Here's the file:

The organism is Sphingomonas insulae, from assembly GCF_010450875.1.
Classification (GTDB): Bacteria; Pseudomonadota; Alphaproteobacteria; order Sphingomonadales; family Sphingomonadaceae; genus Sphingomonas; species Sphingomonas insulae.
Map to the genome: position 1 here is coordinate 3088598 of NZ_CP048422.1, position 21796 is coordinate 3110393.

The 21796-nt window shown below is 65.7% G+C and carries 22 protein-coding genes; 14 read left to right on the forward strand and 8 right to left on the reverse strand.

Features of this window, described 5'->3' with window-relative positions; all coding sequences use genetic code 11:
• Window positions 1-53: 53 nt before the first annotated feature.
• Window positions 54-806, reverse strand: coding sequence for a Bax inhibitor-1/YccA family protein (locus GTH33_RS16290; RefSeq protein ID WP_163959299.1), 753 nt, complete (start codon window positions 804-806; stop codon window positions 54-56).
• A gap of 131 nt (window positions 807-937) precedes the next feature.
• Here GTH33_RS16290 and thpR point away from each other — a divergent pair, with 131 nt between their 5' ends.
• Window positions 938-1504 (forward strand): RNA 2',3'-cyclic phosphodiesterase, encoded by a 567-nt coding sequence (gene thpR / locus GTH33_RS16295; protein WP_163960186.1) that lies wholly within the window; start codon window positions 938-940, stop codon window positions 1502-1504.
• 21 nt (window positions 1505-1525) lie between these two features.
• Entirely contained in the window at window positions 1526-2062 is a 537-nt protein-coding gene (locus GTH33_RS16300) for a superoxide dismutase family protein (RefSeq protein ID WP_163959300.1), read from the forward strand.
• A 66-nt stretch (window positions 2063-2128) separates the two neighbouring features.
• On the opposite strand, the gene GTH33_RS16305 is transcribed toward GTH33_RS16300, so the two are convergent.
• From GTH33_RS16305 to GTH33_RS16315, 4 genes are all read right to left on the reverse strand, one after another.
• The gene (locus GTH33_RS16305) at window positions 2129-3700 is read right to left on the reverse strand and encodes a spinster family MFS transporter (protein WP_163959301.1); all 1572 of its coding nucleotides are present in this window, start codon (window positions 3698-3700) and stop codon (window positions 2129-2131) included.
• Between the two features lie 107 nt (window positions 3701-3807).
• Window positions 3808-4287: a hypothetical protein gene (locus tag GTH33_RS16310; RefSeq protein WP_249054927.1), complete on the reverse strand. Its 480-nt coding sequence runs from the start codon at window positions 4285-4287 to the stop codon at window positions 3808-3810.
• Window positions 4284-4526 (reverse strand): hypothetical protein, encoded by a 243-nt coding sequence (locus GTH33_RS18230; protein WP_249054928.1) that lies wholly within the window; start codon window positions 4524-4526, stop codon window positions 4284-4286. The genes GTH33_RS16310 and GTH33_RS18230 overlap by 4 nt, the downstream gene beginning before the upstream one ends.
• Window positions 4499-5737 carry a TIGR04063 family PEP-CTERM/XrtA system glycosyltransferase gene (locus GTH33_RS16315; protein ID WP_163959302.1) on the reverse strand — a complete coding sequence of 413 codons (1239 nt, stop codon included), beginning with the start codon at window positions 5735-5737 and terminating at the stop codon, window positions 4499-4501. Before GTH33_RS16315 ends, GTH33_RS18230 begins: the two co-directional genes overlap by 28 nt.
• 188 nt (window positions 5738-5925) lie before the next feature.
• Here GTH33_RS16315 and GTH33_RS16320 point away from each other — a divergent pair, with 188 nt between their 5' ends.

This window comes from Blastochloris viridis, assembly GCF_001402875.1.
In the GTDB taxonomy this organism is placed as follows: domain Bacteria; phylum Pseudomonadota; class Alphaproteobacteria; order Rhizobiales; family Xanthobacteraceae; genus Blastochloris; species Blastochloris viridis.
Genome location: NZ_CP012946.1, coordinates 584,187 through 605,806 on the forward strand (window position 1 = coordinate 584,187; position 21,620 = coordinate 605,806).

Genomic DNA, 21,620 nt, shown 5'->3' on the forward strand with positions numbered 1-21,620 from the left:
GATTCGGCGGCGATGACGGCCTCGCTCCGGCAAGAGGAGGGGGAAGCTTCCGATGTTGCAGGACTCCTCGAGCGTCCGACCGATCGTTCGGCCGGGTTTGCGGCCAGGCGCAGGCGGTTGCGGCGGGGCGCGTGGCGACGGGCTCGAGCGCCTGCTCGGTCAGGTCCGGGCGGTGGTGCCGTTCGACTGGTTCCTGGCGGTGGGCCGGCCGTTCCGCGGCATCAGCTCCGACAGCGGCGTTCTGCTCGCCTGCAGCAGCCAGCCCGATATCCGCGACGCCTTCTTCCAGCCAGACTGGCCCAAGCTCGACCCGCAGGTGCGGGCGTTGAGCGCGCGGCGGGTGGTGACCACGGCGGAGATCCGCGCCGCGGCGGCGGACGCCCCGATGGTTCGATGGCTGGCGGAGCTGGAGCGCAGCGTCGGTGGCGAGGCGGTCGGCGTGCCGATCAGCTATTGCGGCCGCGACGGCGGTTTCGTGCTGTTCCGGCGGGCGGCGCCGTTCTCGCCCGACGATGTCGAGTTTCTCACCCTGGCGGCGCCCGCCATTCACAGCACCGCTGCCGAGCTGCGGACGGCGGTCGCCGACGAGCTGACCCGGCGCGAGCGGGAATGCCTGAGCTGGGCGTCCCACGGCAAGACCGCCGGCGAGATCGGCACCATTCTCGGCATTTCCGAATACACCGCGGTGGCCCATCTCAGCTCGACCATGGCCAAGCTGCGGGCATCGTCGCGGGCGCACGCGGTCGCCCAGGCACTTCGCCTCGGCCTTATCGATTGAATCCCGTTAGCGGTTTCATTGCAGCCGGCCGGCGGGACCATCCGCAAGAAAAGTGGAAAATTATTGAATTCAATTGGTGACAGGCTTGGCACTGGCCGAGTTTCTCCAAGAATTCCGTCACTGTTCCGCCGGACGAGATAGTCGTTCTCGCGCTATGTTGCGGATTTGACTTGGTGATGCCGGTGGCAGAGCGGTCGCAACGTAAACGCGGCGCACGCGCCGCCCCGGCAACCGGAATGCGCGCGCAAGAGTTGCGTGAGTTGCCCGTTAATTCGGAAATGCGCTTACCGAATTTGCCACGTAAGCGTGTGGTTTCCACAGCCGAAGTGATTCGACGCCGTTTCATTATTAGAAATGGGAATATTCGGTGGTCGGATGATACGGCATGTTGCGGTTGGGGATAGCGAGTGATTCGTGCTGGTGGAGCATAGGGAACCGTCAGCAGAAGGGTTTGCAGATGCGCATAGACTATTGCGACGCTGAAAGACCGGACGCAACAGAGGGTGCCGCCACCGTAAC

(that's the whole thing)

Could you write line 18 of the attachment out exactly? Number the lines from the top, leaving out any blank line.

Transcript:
• Window positions 3808-4287: a hypothetical protein gene (locus tag GTH33_RS16310; RefSeq protein WP_249054927.1), complete on the reverse strand. Its 480-nt coding sequence runs from the start codon at window positions 4285-4287 to the stop codon at window positions 3808-3810.